Monthly Archives: October 2014

Would sticks and stones break your bones?

To mark World Osteoporosis Day and to help raise awareness practice partner Helen MacDevitt offers tips and advice.

 

canstockphoto16141556-e1413807772168Osteoporosis is a disease in which the density and quality of bone are reduced, leading to weakness of the skeleton and increased risk of fracture, particularly of the spine, hip and wrist.

Osteoporosis affects 200,000 Irish people (women AND men!) and results in 18,000 fractures annually, costing the state a whopping €653 million in health care! Ireland has one of the highest rates of hip fractures in the world!

 

Am I at risk?

The bad news is, if you are female, have had children, are over 50, are have a mother or father with a history of osteoporosis then you have a higher predisposition.
The good news however is that, if you don’t smoke, drink alcohol in moderation (less than 14 units a week), reduce caffeine, consume calcium and vitamin D rich foods (diary, broccoli, almonds for eg) and take regular weightbearing exercise, you can reduce the likelihood of developing osteoporosis significantly!

 

So what kind of exercise is helpful?

The message is ‘Move it or Lose it’ when it comes to bone density. A worrying fact is that women who sit for more than nine hours a day are 50% more likely to have a hip fracture than those who sit for less than six hours a day.

Just like muscles, bones respond when they are “stressed,” in other words, when they are forced to bear more weight than they are used to. This can be achieved by “weight bearing” or impact exercises such as walking, running, lifting weights, jumping, skipping or dancing. Ten times up and down an average flight of steps (10-12 steps) is a 1/3rd of your daily weightbearing requirements. So during your working day, take the stairs instead of the lift, consider jogging on the spot for a minute or 2 or get out for a short walk….. it all adds up!

 

So to look after your bone health, remember the key things:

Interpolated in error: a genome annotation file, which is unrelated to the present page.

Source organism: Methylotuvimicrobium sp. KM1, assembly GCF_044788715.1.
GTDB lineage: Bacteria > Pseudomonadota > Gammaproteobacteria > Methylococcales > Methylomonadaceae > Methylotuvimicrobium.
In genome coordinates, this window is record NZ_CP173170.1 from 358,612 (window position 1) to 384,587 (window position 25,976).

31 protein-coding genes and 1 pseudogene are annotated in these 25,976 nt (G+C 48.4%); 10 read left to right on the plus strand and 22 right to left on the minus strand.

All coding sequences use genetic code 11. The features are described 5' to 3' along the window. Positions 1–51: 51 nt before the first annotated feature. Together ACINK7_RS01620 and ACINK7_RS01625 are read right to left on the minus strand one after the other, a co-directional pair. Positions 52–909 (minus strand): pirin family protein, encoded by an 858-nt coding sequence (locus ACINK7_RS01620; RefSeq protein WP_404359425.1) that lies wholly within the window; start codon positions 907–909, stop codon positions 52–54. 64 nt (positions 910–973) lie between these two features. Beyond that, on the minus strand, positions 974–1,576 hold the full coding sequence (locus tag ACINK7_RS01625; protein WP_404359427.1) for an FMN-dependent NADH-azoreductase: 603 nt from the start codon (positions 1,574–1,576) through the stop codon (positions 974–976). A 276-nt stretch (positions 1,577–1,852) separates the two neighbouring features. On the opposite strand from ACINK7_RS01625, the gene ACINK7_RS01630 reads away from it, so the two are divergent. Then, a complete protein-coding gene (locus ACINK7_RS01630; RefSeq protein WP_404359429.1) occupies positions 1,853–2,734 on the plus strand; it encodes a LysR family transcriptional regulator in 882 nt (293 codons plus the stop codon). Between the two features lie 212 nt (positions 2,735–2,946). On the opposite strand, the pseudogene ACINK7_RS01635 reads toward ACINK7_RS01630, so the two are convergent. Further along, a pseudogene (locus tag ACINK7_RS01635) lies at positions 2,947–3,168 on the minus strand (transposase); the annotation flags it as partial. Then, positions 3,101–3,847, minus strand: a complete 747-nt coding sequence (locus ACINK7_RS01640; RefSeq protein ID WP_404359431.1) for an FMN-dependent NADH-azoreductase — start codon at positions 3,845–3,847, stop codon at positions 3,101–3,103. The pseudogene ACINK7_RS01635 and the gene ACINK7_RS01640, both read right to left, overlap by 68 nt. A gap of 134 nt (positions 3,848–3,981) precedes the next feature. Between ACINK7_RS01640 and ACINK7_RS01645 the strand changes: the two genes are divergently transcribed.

Bone mass and exercise are inextricably linked.

Exercise, in addition to a healthy diet and lifestyle, can help to maintain your bone density and slow down the process that leads to osteoporosis.

By improving balance, strength, and agility, exercise helps prevent falls that lead to fractures.

Impact and weight bearing exercises are best – consider skipping, jogging or weight training instead of swimming or cycling.

For further information and advice http://www.worldosteoporosisday.org/5-steps-better-bone-health

Today is World Spine Day – October 16th 2014

Spine-SelfieOur physios got involved in spine selfies to help raise awareness for World Spine Day.

 

Spinal disorders, such as back pain, neck pain, scoliosis and disc disease to name a few are common. They can have a profound effect on a person’s overall health, impacting a person’s ability to work, to enjoy everyday activities and even disrupting healthy sleep patterns.
Research has demonstrated that poor postures and inactivity can contribute to the development of back pain and other spinal disorders.Spinal pain is the second greatest cause of disability, as measured by years lived with disability (YLDs) worldwide and across most regions of the world (Lancet 15 December 2012).

 

Physiotherapy can help manage symptoms and provide pain relief. Call us on (01) 296 0603 today.